You’ll be able to admire the remains of an organized town with houses built side by side, streets, wells, squares where the inhabitants gathered and even the world’s first “Parliament”.

In Greek mythology, Lemnos is said to be the island of the Amazons, where Jason and the Argonauts stopped off on their way to Colchis on their quest for the Golden Fleece. In fact, rock engravings depicting an Amazon woman holding a bow have been discovered at Poliochni.

Take the opportunity to visit the archaeological museum. The tour will help you understand the different historical and architectural periods presented on the site.

Practical info: open Wednesday to Monday, 8:30 a.m. to 3:30 p.m. (closed Tuesdays). Full price €3. Due to renovation work, please consult the official website for more information.

12. Lemnos wine:

In fact, this wine has been prized since Antiquity. The philosopher Aristotle referred to it as “Λημνία άμπελος” (“vine of the island Lemnos”), making the Lemnos vine the oldest attested in Greece. If you get the chance to taste it, you’ll have an idea of what the heroes of ancient Greece drank!

The island’s oldest grape variety is known as “limnio” or “kalampaki.” Limnio is used as a variety for the production of dry red wines, giving them a dark ruby color and subtle aromas of red berries. After fermentation in oak barrels, these wines develop their own depth, pairing perfectly with stews, savory dishes and flavored game dishes, among others.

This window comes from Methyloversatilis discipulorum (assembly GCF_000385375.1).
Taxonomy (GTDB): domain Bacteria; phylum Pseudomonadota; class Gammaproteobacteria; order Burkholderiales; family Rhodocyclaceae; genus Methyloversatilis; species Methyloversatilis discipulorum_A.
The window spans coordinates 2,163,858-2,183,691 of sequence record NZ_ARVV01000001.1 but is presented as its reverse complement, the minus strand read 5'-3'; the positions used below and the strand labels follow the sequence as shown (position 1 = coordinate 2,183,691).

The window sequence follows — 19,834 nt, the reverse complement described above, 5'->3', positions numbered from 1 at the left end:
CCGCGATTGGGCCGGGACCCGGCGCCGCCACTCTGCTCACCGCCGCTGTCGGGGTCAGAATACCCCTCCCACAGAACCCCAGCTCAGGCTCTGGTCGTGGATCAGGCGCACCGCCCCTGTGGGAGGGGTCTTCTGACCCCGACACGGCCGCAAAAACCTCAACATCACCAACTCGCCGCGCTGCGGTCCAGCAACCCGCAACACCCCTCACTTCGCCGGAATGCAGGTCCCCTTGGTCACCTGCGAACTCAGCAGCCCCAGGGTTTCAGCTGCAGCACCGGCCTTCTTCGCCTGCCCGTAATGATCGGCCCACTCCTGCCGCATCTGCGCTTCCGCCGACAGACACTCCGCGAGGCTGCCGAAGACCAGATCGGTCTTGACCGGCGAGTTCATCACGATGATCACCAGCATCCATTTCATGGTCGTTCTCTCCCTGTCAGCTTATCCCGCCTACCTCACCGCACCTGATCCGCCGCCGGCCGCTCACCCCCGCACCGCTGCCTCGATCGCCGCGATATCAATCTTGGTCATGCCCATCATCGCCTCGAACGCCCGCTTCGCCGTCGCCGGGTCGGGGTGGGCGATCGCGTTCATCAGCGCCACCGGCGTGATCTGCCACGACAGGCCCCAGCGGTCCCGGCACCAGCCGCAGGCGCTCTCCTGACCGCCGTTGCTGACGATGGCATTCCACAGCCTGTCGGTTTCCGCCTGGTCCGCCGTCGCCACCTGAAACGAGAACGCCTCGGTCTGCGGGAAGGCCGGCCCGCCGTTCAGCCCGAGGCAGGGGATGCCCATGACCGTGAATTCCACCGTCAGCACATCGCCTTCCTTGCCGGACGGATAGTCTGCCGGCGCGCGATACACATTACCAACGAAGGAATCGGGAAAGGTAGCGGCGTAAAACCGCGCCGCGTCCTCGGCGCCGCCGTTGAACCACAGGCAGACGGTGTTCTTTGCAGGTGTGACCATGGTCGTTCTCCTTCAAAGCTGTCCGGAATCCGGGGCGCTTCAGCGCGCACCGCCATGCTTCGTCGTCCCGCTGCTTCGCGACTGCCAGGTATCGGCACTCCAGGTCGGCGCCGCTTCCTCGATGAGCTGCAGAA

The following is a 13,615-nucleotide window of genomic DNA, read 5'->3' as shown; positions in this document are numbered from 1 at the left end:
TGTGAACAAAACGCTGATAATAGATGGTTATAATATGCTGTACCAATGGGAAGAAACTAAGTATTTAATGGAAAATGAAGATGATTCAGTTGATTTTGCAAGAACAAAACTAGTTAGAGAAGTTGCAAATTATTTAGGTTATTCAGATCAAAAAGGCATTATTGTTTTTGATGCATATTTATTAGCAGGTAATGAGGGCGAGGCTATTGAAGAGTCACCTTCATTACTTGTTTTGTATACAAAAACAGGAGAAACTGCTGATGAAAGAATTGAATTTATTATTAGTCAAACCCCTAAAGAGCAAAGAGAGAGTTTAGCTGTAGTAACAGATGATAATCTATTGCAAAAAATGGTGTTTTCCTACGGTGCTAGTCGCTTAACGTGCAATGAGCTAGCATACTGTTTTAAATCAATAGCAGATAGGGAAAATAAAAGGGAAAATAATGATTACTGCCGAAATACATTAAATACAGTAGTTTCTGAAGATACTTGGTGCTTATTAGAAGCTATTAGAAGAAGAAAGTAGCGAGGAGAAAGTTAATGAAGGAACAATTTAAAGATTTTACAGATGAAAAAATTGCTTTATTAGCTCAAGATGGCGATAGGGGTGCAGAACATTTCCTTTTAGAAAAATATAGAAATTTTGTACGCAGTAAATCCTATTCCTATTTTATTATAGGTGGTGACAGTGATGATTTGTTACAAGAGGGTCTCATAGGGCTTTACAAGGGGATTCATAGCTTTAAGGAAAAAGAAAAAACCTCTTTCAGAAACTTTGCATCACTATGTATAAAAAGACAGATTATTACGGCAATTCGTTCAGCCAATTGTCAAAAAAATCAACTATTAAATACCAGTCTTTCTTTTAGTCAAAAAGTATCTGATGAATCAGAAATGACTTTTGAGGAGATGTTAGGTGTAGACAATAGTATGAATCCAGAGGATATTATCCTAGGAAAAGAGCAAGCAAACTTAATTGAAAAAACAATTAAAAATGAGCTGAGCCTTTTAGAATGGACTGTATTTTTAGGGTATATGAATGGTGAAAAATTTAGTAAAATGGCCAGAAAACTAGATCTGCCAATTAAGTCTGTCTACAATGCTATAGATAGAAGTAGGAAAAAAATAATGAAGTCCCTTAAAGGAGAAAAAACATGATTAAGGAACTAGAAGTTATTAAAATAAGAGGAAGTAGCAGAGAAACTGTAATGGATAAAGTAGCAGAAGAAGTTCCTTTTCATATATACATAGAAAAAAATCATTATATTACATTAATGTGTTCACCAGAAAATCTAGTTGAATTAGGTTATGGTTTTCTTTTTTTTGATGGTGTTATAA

In addition, Muscat of Alexandria is the predominant grape variety in the vineyards of Lemnos, making it one of Greece’s leading regions for the production of sweet wines.

Good health!

13. Taste the culinary specialties of Lemnos

Like many Greek islands, Lemnos cuisine favors local products:

  • cheeses: kaskavali, melichloro or melipasto, kalathaki made from goat’s and sheep’s milk
  • honey, especially thyme honey
  • cereals, in particular for making Flomaria, handmade pasta
  • legumes grown on the island’s plains: fava and beans
  • Lemnos wine, known for its unique aroma due to its cultivation on volcanic soil. Try kalambaki or limnio (red) and muscat d’Alexandrie (white).
  • almonds and figs, important ingredients in Lemnos cuisine

And if, like us, you also love Greek cuisine, we can’t recommend the great book